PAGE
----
What is an apicoectomy?

A tooth that has received a root canal treatment with poor results can be saved with a surgery called apicoectomy. An incision is made in the gum tissue to expose the bone and surrounding inflamed tissue. The damaged tissue is removed along with the end of the root tip. If necessary, a root-end filling is placed to prevent re-infection of the root and the gum is sutured. The bone naturally heals around the root over a period of months restoring full function.

This surgery is often indicated in patients with one or more of the following symptoms:

  • Root canal has failed
  • Teeth with unusually shaped roots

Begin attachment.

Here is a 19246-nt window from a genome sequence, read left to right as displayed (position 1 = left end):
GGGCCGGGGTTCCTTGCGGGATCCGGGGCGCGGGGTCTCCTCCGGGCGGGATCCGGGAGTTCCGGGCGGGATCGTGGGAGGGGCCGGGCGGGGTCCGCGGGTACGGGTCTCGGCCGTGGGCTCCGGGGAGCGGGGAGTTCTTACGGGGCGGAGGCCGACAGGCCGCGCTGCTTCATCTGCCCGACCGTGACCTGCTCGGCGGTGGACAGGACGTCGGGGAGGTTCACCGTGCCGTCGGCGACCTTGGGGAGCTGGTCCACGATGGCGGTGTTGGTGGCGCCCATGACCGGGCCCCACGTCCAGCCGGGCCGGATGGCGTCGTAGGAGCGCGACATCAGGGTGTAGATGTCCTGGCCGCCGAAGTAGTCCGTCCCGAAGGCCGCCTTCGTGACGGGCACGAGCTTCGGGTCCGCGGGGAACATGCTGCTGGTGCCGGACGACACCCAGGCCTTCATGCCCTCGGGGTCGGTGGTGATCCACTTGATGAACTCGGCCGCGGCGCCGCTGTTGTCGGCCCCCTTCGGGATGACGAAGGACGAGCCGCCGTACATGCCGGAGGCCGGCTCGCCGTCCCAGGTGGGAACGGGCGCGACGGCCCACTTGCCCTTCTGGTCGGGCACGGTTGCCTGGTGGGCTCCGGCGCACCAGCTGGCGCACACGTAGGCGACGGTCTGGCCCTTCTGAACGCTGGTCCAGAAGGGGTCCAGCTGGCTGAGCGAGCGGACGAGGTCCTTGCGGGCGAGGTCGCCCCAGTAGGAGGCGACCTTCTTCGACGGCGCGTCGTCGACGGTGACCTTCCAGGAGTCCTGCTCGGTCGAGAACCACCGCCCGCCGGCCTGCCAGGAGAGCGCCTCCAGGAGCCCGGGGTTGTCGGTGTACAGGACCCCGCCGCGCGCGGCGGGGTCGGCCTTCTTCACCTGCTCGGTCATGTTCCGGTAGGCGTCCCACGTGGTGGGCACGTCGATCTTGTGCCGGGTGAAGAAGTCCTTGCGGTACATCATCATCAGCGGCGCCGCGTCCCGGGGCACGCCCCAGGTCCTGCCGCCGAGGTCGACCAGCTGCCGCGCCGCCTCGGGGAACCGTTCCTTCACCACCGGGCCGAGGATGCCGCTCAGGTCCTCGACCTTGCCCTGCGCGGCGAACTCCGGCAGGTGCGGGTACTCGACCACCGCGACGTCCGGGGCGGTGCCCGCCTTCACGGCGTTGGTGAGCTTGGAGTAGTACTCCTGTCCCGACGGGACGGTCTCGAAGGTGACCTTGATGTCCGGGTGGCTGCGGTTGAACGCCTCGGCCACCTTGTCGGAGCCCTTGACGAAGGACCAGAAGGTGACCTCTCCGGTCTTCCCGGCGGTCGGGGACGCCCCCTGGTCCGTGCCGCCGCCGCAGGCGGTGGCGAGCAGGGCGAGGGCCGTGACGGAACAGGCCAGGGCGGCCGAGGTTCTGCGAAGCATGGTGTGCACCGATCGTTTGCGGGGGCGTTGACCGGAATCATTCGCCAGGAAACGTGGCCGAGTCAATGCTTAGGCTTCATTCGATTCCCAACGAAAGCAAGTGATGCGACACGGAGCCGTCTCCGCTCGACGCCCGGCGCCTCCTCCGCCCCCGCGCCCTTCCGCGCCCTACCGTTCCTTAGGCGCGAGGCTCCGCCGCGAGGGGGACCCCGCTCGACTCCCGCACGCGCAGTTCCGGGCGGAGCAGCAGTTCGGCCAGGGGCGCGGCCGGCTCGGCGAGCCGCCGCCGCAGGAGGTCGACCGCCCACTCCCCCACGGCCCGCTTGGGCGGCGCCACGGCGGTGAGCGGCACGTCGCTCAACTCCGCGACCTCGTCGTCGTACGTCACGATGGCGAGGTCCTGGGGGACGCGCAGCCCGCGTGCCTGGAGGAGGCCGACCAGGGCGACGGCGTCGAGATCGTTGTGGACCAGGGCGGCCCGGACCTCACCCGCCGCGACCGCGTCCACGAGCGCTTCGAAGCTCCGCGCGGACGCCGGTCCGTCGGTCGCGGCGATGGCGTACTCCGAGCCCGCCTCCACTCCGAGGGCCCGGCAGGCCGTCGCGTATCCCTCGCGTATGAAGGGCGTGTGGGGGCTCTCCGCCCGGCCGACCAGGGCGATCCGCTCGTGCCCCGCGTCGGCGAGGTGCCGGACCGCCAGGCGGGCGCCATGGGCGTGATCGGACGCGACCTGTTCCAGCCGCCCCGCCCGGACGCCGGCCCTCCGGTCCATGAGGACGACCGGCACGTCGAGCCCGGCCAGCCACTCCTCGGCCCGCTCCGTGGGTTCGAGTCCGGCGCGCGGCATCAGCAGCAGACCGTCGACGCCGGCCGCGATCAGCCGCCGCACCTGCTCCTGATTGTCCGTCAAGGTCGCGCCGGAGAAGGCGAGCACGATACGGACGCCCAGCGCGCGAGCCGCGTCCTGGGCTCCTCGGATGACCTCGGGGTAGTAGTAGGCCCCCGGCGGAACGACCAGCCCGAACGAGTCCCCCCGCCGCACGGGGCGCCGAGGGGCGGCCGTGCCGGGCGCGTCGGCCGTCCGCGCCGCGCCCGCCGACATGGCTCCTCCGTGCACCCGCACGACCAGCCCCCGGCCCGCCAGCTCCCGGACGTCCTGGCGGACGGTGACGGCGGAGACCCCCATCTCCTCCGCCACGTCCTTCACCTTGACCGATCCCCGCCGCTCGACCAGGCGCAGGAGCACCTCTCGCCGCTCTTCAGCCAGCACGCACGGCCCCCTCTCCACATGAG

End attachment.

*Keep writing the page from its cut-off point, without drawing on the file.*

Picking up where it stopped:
• Secondary canals cannot be cleaned (with the usual root canal treatment)
  • Presence of a cyst around the root or the tooth itself
  • Fractured tooth

An apicoectomy is usually a permanent solution for long term life of a tooth. The most common risk is that the procedure fails and the tooth needs to be extracted. However, should you decide to forgo such a surgery, then the only alternative is to remove the tooth. You may then consider the replacement of the lost tooth by an implant-supported crown, which in most cases happens to be the choice solution.